This year we commenced our meetings on 29th September and held them every two weeks until our final meeting on 1st December. We were delighted to see so many new faces including an enthusiastic young family.
Our first meeting was held at Fattingpark Copse and although the weather had been mainly dry for several weeks we did manage to achieve identification of 39 species. One of the species we are always pleased to see is the green staining fungus Green Elfcup, Chlorocibora aeruginascens, and in fact, we saw it at each of our meetings except the last one at Newtown Rifle Ranges – a very late in the season visit. Another fungus we saw was the Beefsteak Fungus, Fistulina hepatica, well named for when it is cut open the flesh gradually takes on the colour red just like a rare steak. We also found this at Parkhurst Forest and at Godshill Beech Woods. Particularly well represented at Fattingpark was the Razorstrop Fungus, Piptoporus betulinus and the Blushing Bracket, Daedaleopsis confragosa, both of these grow attached to dead trunks of trees.
The next meeting was our annual foray and Alan Outen again came over to identify our finds. A break from tradition this year, the identification took place in the woods as we went along. The morning session was held at Mark’s Corner end of the forest and the afternoon session from the main car park. Thus we were able to cover both the ancient woodland as well as the more recent plantation. Despite the dry conditions, over the course of the weekend Alan identified a total of 210 species compared to 245 last year. Alan’s particular interest is a very difficult group of fungi called Inocybe and some of us were able to accompany him to the private woods at Briddlesford were he was able to identify six species, only one of these was seen at Parkhurst the previous day. He has stories to tell about many of the fungi and he also points out the features to help with the identification.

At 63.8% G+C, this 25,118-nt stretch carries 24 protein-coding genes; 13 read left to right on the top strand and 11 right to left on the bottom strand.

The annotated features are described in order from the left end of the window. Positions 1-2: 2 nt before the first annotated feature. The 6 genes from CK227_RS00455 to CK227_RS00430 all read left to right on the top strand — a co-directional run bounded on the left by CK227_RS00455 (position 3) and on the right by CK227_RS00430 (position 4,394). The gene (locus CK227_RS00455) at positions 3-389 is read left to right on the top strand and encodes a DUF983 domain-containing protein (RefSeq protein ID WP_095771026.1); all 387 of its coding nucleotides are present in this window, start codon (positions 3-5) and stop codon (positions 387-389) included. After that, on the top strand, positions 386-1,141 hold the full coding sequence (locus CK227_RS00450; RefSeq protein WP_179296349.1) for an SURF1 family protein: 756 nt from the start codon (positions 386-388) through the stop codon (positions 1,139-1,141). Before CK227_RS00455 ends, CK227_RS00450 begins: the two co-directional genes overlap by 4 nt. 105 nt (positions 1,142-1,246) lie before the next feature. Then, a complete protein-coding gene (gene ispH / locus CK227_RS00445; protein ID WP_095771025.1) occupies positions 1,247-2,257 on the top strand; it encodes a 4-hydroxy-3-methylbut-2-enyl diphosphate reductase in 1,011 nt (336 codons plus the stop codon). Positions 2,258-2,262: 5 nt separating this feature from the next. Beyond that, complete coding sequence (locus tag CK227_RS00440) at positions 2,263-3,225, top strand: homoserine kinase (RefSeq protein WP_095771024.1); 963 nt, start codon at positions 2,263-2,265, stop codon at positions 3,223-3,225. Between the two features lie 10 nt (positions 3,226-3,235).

Our next visit was to Firestone Copse on 20th October where we missed Colin and Jilly Pope, as well as David Biggs, as they were on holiday but Beth Dollery and I did manage to identify 27 species. Again, the weather had been dry and it was difficult to find the fungi, however towards the end of the meeting a lovely sample of the bright red Fly Agaric, Amanita muscaria, was found, as well as the White Saddle, Helvela crispa, a particular favourite of Beth and mine. Both of the Deceivers were well represented, The Deceiver, Laccaria laccata, and Amethyst Deceiver, Laccaria amethystina. One of the fungus found here The Brown Rollrim, Paxillus involutus, was also found at Parkhurst, however we usually see far more of them each season.
Our last visit to the Rifle Range at Newtown was in 1994 so this year we arranged two meetings. One at Lock’s Copse on 3rd November taking in the meadows on the return to the cars, and the December visit which was for the grassland species, but we also visited Robin Wood. We found 53 species on the first visit and on the final one 42 species. We identified eight species of Waxcap during the two visits, the Meadow Waxcap, Hygrocybe pratensis, buff coloured, looking rather like a washed out yellow waxcap, was only found in December. Howard Atkins found several huge fungi in the wood, Tricholoma saponaceum. On both occasions we found quite a number of Candle Snuff, Xylaria hypoxylon. In Robin Wood we found some beautiful, tiny white fungus in clusters on fallen wood that had droplets clinging to the cap. Colin took a sample home and identified this as Hemimycena tortuosa, which was subsequently confirmed by Alan Outen.
The other wood we visited was the Beech Wood in Godshill where 56 species were identified including two species that grow high up on Beech: Porcelain fungus, Oudemansiella mucida, and Pleurotus dryinus. We also found Jelly Ear (previously called Jews Ear), Auricularia auricula-judae, this year only seen previously at Briddlesford Copse. Also seen was an Artist`s Bracket, Ganoderma applanatum, up in a tree and photographed by Ian Boyd, with what appeared to be a “Pixie” sitting on it !!!